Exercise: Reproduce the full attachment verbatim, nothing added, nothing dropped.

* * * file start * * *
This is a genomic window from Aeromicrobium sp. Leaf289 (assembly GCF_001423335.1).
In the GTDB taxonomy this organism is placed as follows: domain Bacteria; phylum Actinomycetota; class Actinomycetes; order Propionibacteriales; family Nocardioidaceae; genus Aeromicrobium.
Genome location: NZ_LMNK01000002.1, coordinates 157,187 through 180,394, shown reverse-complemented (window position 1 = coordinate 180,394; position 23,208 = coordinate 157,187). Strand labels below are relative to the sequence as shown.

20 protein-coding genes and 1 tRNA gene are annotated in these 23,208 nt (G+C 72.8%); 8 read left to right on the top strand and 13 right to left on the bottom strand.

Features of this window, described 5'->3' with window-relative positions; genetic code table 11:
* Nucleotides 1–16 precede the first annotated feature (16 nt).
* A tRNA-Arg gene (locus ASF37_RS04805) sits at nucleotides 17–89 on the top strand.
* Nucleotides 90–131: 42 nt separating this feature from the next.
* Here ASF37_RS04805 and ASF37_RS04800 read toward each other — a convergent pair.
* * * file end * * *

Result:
This is a genomic window from Aeromicrobium sp. Leaf289 (assembly GCF_001423335.1).
In the GTDB taxonomy this organism is placed as follows: domain Bacteria; phylum Actinomycetota; class Actinomycetes; order Propionibacteriales; family Nocardioidaceae; genus Aeromicrobium.
Genome location: NZ_LMNK01000002.1, coordinates 157,187 through 180,394, shown reverse-complemented (window position 1 = coordinate 180,394; position 23,208 = coordinate 157,187). Strand labels below are relative to the sequence as shown.

20 protein-coding genes and 1 tRNA gene are annotated in these 23,208 nt (G+C 72.8%); 8 read left to right on the top strand and 13 right to left on the bottom strand.

Features of this window, described 5'->3' with window-relative positions; genetic code table 11:
* Nucleotides 1–16 precede the first annotated feature (16 nt).
* A tRNA-Arg gene (locus ASF37_RS04805) sits at nucleotides 17–89 on the top strand.
* Nucleotides 90–131: 42 nt separating this feature from the next.
* Here ASF37_RS04805 and ASF37_RS04800 read toward each other — a convergent pair.